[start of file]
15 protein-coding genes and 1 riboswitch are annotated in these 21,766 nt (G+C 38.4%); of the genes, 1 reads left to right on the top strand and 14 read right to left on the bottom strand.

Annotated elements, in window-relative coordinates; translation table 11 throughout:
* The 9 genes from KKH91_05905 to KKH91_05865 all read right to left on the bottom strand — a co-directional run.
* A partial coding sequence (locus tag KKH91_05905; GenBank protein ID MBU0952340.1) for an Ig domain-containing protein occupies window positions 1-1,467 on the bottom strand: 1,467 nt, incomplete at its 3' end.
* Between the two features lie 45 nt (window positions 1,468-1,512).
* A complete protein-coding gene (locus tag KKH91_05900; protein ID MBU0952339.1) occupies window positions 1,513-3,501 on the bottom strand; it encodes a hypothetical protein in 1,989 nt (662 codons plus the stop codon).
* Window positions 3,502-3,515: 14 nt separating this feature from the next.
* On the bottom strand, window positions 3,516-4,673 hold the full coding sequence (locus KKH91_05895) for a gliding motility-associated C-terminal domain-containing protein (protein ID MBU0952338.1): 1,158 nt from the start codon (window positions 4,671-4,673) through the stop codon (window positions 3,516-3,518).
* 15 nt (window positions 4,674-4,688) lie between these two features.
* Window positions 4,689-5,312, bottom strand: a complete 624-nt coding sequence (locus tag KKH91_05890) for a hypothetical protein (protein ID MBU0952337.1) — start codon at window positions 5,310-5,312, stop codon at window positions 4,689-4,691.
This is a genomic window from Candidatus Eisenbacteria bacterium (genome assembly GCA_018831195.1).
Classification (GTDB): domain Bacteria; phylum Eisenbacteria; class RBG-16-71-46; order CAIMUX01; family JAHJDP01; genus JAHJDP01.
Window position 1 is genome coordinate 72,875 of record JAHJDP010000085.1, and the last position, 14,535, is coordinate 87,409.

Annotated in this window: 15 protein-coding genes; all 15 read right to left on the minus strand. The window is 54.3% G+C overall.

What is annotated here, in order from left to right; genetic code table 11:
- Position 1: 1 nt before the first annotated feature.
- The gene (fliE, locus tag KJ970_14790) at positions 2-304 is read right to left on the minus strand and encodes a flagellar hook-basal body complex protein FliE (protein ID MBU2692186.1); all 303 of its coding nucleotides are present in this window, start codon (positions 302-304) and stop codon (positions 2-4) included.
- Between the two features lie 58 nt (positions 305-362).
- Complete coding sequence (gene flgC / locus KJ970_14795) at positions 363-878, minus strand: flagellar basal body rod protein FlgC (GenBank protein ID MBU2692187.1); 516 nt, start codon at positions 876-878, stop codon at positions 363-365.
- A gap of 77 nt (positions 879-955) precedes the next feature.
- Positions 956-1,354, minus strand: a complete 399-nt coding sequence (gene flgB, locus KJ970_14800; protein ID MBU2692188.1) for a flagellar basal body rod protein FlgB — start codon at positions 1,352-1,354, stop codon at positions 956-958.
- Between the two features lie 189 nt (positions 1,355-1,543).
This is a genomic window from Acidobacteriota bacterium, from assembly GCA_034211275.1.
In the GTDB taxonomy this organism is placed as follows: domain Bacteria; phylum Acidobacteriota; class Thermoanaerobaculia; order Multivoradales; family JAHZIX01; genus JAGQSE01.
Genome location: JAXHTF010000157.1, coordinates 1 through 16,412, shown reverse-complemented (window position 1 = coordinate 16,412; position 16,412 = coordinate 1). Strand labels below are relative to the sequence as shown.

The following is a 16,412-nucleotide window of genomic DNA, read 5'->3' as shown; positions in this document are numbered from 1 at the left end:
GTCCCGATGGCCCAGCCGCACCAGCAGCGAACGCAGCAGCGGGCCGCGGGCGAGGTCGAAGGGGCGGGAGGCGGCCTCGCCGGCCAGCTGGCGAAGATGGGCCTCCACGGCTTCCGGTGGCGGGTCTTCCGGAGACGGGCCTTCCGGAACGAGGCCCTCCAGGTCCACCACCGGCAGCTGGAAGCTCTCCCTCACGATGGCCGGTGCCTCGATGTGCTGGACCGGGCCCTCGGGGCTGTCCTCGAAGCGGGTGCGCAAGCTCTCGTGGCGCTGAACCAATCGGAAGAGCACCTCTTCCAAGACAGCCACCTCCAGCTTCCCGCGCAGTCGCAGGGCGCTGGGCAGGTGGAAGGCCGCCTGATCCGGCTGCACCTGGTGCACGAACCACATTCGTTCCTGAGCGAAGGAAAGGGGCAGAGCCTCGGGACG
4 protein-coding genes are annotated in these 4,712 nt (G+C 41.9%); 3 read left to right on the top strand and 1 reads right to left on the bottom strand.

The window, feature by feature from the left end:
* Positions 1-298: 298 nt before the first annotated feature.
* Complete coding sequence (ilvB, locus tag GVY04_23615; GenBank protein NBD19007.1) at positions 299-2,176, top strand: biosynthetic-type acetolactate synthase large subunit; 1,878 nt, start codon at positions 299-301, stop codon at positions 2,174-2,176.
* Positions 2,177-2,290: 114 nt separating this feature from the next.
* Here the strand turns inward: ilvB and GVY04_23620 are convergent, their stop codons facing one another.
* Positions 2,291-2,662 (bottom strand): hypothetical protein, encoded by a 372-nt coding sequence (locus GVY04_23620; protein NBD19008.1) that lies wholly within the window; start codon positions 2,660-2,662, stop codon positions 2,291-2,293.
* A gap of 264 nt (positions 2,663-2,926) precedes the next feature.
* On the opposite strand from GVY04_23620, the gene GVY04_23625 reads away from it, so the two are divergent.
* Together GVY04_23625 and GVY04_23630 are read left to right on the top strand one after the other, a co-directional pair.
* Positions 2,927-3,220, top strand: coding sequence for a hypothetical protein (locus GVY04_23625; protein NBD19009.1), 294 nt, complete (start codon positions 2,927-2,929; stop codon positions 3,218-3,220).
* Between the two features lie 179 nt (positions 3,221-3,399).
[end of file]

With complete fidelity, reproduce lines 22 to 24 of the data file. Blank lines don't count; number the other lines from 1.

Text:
- Between the two features lie 189 nt (positions 1,355-1,543).
This is a genomic window from Acidobacteriota bacterium, from assembly GCA_034211275.1.
In the GTDB taxonomy this organism is placed as follows: domain Bacteria; phylum Acidobacteriota; class Thermoanaerobaculia; order Multivoradales; family JAHZIX01; genus JAGQSE01.